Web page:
Yet another point of discussion for this article was the lack of standardized definitions.. For example, “medication prescription error” had different operational definitions in the studies included. Missing weight or signature constituted an error in some studies, while these were not considered in others. For systematic reviews and meta-analyses to have a more robust conclusion, it would be ideal if the studies involved are more homogenous – and that includes measuring the same outcomes the same way.

Said learnings and recommendations above could be applied to the local setting. However, the problem is the fact that paper-based systems are still the more common practice here. As a nurse and a physician, I was able to train into two hospitals representing opposite poles in terms of healthcare in the Philippines – Philippine General Hospital and St. Luke’s Medical Center. I was a student nurse in PGH from 2005 to 2009 and there was no CPOE nor CDSS at the time. At present, the main hospital still uses paper-based system. SLMC, on the other hand, has more advanced HIS. However, the practice was more of a hybrid – physicians used paper-based systems which are then encoded by either the pharmacists or the nurses. If there were potential drug-drug interactions or contraindications, it was the pharmacist’s responsibility to alert the physician who requested the order. Currently, I work in a private multinational company and we have our own EMR with CPOE and CDSS capabilities. However, since our system is not interoperable with any pharmacies or outside outside clinics in the Philippines, the EMR serves more as a repository of data. Laboratory, diagnostic, and medication orders are encoded into the system after the patient is seen and after paper prescriptions or requests have been given to the patient. I am not privy to how other hospitals or companies work, and my search for literature specific to outcomes measurement after CPOE/CDSS implementation in the Philippines did not yield any results. I believe this is both bad and good. Bad – because it means there is much to be done when it comes to the adoption, implementation, and evaluation of such systems. Good – because it also means that we can benchmark on what other countries have done. Hopefully we can perform more standardized and large-scale impact assessments and consequently generate robust studies for which we can safely draw conclusions from.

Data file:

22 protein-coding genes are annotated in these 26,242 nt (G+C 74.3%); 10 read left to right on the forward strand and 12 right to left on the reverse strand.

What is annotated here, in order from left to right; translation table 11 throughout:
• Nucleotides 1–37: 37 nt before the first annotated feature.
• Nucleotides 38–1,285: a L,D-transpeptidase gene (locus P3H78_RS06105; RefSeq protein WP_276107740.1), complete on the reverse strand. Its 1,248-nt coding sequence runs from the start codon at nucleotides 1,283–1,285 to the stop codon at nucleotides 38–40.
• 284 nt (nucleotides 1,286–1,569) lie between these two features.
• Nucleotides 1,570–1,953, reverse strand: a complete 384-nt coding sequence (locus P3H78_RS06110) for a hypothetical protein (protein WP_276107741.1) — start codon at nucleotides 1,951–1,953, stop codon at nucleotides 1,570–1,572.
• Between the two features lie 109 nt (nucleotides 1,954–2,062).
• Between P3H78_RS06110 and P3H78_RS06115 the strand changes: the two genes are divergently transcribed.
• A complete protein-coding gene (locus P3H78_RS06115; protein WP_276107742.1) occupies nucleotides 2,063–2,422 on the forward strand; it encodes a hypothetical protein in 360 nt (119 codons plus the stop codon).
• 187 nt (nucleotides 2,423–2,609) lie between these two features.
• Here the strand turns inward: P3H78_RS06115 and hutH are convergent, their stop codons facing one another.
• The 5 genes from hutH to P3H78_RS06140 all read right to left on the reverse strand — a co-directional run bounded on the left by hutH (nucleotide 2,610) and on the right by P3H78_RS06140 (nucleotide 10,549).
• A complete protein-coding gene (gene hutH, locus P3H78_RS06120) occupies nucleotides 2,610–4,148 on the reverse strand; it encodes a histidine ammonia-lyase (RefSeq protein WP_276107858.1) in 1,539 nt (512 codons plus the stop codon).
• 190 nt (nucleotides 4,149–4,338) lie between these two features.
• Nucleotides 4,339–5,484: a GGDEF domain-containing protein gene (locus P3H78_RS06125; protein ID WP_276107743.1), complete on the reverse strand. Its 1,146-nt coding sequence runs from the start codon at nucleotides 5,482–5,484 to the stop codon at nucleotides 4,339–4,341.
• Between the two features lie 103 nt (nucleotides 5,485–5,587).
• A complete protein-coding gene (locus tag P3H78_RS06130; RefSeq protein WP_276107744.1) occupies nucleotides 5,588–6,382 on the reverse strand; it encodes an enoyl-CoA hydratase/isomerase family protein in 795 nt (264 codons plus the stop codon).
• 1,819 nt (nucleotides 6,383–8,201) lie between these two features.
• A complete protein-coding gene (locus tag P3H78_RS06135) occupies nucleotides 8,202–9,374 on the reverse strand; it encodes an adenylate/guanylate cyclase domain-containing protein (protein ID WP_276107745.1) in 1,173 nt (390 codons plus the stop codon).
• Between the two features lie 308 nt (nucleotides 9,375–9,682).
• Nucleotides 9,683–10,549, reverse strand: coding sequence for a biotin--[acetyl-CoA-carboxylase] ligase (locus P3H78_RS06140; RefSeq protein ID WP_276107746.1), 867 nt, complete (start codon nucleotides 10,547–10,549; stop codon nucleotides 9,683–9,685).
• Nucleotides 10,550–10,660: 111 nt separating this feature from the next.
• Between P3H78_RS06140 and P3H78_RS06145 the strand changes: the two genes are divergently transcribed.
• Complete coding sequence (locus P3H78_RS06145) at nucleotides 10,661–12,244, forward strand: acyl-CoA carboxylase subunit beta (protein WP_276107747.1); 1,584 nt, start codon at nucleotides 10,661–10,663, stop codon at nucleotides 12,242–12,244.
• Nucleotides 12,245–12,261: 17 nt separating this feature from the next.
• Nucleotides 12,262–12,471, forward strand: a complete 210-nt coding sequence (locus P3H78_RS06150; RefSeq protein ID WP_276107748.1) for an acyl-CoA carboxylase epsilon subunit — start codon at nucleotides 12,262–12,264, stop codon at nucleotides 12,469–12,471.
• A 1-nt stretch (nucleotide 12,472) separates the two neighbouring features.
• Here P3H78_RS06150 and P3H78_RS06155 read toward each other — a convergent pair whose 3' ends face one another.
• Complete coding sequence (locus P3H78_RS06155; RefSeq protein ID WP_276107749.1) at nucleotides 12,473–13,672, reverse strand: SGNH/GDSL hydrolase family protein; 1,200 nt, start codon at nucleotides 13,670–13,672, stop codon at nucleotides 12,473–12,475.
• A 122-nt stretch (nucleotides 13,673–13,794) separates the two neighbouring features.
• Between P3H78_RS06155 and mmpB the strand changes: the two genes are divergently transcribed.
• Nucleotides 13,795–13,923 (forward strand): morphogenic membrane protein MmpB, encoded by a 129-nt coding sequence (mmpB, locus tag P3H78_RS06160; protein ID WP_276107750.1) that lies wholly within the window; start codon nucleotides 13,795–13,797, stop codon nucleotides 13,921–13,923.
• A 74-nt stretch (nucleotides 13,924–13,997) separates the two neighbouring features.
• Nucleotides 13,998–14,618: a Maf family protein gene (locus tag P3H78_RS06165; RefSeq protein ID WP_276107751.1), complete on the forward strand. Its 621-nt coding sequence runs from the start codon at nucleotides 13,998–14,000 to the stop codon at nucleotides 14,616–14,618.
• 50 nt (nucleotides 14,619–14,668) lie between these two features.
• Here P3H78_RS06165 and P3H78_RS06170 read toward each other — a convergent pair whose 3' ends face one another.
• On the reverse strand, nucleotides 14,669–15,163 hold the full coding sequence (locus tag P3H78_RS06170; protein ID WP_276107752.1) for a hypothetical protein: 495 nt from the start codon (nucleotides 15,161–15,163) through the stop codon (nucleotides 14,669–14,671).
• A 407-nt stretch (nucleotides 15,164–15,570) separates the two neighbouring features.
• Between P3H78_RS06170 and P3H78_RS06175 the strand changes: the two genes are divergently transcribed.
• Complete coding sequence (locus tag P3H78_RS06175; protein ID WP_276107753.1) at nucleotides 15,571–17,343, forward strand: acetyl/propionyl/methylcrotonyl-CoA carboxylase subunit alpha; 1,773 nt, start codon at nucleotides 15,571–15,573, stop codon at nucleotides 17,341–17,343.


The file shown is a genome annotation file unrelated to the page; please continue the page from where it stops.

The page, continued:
Reference:

  • Mirela Prgomet, Ling Li, Zahra Niazkhani, Andrew Georgiou, Johanna I Westbrook; Impact of commercial computerized provider order entry (CPOE) and clinical decision support systems (CDSSs) on medication errors, length of stay, and mortality in intensive care units: a systematic review and meta-analysis, Journal of the American Medical Informatics Association, Volume 24, Issue 2, 1 March 2017, Pages 413–422, https://doi.org/10.1093/jamia/ocw145